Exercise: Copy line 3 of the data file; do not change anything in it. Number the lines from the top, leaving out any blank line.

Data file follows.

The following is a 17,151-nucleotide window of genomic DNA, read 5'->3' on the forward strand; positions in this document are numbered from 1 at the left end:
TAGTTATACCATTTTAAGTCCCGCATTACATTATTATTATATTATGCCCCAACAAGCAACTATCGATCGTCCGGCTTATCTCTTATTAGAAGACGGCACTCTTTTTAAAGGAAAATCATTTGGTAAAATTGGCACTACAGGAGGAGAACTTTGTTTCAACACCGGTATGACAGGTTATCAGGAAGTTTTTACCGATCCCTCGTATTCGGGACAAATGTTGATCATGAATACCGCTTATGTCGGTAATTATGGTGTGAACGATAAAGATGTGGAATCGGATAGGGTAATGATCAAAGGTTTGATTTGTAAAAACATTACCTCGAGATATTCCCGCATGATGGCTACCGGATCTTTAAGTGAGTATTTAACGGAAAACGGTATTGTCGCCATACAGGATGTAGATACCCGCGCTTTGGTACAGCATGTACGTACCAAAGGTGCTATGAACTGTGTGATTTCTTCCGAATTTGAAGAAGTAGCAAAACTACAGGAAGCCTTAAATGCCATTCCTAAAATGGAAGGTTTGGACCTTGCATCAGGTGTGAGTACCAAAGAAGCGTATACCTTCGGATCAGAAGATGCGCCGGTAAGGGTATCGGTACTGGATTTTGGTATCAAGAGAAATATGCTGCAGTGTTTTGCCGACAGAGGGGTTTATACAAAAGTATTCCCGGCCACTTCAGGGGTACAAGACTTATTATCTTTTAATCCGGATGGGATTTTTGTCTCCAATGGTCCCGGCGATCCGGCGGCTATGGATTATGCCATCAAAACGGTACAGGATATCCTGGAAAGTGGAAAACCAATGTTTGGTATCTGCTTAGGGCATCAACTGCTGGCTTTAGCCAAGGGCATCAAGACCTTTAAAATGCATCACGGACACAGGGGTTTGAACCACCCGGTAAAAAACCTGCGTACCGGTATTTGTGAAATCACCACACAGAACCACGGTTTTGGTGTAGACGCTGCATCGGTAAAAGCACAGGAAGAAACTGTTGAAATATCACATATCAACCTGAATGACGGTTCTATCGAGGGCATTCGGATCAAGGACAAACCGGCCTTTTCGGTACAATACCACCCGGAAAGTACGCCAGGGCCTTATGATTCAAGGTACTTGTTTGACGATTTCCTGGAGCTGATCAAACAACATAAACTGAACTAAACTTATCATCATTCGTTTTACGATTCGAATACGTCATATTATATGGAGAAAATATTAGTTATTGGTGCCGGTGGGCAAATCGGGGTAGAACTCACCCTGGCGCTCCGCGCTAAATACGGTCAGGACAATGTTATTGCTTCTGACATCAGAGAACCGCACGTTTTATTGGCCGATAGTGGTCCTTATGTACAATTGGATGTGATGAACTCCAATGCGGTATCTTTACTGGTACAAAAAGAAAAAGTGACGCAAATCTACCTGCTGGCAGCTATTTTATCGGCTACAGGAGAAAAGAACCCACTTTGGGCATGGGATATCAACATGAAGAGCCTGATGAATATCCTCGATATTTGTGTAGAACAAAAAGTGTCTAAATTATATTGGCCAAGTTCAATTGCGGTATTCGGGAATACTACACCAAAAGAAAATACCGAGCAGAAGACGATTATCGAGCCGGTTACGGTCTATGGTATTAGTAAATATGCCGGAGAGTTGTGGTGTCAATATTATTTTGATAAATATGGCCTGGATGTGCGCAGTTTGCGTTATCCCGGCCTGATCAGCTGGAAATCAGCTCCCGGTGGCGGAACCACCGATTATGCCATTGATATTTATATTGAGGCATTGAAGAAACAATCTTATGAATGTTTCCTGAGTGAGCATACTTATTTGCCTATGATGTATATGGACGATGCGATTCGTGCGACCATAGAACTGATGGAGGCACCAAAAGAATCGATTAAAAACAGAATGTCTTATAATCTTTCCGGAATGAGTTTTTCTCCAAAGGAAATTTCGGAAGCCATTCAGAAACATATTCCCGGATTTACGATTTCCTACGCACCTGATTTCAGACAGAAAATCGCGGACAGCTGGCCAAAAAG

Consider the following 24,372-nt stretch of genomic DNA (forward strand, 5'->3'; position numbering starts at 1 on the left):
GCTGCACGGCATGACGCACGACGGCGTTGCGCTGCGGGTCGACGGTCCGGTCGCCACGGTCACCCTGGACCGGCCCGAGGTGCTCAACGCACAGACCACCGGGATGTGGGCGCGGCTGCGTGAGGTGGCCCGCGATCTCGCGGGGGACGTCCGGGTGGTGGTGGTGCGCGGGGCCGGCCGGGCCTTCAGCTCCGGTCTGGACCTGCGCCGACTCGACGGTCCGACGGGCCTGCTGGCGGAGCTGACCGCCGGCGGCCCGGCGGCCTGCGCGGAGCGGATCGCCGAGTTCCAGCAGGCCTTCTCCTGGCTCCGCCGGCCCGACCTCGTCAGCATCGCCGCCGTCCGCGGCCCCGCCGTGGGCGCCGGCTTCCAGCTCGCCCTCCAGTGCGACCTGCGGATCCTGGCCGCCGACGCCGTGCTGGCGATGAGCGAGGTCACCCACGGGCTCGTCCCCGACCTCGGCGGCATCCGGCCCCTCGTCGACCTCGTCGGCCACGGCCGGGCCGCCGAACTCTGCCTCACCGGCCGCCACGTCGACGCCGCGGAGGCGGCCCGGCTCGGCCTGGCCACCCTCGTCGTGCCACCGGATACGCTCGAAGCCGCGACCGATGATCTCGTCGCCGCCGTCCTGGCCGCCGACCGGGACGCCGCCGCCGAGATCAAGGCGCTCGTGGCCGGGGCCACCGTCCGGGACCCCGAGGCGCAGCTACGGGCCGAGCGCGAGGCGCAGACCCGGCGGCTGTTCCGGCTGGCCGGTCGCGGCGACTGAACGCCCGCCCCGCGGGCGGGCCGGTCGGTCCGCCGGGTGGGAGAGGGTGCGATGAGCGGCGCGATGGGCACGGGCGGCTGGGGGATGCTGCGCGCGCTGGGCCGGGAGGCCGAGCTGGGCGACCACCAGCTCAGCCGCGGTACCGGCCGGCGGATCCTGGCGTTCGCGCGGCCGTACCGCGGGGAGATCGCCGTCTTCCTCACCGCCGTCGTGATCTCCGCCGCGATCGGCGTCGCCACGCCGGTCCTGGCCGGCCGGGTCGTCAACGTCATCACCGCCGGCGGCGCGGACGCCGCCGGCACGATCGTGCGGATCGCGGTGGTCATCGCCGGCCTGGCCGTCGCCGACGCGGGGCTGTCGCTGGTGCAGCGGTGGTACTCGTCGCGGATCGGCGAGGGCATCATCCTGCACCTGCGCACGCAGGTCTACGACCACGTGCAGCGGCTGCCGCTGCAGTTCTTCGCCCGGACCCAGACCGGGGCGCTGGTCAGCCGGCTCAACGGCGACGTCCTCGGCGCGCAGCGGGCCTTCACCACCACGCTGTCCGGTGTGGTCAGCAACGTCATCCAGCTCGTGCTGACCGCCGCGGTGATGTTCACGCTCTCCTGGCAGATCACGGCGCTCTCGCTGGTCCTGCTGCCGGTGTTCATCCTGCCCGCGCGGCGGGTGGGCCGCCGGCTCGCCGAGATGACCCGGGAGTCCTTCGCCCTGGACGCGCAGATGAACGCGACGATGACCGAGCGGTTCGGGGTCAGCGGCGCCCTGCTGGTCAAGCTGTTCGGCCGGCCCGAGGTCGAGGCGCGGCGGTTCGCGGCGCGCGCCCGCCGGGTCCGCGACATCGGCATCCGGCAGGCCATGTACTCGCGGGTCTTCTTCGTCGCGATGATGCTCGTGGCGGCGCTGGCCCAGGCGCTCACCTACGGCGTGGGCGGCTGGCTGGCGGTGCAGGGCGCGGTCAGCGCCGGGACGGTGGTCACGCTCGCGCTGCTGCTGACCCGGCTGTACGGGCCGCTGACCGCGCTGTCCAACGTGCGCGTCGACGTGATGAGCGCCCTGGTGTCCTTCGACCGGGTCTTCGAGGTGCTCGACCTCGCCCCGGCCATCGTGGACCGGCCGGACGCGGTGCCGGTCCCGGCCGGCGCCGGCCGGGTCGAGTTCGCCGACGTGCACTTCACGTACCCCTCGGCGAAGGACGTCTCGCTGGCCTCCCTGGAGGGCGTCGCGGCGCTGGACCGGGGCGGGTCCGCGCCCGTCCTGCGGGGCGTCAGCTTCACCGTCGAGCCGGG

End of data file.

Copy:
Consider the following 24,372-nt stretch of genomic DNA (forward strand, 5'->3'; position numbering starts at 1 on the left):